The decision whether the partnership should pay the imputed underpayment at the partnership level or elect to push out the adjustment to its reviewed year partners has important implications. Unless the partnership agreement provides otherwise, under the general partnership tax rule, paying tax at the partnership level places the economic burden on the persons who are partners during the adjustment year. This could impose part of the economic burden of the adjustment on particular partners who were not partners in the partnership (or had a lower percentage interest in the partnership) in the reviewed year.

Partnership Representative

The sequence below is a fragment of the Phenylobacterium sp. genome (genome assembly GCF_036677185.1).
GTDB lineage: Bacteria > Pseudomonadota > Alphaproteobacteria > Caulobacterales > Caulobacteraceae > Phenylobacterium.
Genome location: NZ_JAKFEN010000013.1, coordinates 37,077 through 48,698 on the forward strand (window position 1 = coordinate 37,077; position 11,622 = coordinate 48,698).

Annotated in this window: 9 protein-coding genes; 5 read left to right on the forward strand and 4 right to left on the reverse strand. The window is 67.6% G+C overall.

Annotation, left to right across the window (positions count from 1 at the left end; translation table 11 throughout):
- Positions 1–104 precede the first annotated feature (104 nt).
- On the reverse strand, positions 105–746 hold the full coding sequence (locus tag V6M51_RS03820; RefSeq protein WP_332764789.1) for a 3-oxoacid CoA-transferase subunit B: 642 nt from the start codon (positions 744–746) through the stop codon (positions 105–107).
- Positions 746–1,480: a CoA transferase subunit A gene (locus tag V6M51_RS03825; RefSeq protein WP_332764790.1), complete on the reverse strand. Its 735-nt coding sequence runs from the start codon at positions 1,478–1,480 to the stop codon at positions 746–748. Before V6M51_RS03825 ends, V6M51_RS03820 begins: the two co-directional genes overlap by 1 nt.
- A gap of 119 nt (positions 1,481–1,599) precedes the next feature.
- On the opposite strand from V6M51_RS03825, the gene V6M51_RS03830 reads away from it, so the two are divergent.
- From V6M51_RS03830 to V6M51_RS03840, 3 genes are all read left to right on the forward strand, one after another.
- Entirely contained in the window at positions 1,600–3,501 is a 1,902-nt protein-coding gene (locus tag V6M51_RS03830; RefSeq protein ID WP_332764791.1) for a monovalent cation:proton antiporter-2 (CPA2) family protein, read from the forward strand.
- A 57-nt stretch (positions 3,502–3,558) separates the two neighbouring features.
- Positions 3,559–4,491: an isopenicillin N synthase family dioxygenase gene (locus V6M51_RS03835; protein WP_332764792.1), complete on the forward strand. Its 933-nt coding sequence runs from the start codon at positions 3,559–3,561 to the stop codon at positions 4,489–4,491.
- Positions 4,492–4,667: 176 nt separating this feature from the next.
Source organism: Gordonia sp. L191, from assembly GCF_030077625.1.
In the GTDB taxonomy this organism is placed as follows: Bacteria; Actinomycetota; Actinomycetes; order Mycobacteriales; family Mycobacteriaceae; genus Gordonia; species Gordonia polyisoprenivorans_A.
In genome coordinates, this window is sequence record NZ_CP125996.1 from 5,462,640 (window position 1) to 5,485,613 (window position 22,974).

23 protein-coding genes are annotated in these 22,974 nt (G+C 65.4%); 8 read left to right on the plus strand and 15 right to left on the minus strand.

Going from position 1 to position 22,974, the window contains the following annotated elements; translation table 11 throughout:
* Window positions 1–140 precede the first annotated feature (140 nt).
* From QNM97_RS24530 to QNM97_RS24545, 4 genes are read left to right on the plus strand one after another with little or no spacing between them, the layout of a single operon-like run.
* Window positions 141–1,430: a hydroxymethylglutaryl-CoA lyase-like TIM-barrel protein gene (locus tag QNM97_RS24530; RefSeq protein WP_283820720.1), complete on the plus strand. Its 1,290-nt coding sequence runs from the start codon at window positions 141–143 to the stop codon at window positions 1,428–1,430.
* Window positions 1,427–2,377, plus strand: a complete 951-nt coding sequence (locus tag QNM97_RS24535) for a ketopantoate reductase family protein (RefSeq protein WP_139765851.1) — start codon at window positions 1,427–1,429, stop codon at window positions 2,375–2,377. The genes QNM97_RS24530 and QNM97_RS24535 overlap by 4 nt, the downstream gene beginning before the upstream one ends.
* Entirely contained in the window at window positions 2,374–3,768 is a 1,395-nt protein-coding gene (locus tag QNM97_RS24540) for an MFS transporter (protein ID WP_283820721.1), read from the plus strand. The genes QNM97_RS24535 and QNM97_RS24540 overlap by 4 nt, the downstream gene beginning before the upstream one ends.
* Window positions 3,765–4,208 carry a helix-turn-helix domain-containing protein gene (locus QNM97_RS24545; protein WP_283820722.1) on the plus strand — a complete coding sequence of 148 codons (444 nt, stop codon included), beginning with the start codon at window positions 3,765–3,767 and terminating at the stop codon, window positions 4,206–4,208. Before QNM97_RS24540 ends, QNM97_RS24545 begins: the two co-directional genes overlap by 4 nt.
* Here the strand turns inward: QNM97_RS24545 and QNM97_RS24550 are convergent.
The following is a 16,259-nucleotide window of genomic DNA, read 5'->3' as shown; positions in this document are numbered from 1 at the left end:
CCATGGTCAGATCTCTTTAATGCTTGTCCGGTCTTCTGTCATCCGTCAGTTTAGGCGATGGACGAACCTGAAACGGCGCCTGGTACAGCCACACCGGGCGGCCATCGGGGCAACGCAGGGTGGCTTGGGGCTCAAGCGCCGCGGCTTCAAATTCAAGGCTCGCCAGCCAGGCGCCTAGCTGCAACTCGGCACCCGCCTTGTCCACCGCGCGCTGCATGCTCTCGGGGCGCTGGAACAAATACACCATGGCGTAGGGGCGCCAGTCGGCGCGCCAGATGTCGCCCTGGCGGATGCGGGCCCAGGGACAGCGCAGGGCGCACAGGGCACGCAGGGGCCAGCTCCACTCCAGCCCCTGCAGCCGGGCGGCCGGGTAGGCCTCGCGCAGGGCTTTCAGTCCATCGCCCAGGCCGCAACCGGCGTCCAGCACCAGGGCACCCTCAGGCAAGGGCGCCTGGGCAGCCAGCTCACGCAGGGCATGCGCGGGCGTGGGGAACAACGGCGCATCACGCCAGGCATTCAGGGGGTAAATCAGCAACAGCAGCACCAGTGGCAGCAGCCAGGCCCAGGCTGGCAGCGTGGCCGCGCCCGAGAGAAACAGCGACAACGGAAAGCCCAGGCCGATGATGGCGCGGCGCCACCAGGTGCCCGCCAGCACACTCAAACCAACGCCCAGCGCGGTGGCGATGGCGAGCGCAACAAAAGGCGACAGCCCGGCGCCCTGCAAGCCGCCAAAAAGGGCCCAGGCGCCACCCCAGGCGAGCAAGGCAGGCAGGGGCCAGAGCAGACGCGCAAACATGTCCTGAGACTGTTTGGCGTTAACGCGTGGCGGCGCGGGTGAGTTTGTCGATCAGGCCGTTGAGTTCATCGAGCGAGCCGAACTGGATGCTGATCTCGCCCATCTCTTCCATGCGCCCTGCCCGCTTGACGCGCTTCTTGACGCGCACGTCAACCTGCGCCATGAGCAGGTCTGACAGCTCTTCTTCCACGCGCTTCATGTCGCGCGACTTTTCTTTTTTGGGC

The BBA requires partnerships to designate a "partnership representative" with a role similar to that of the "tax matter partner" under TEFRA. The partnership representative can be any person (and not necessarily a partner) that has a "substantial presence in the United States." (Until guidance is issued, it is unclear what level of US presence is required to act as a partnership representative.) The partnership representative has the sole authority to act on behalf of the partnership in an examination (including extending the statute of limitations and settling issues raised on audit), and decisions made by the representative are binding on the partnership and all of its partners. Partners retain no rights in administrative proceedings and will be unable to challenge IRS determinations separately from the partnership. Partners do have the right to file inconsistently with the partnership return (unless and until the partnership representative reaches an agreement with the IRS to finalize an audit) with notification to the IRS. If a partnership does not designate a partnership representative, the IRS is free to designate anyone it chooses. Additionally, the IRS is no longer required to notify partners of partnership audit proceedings or adjustments.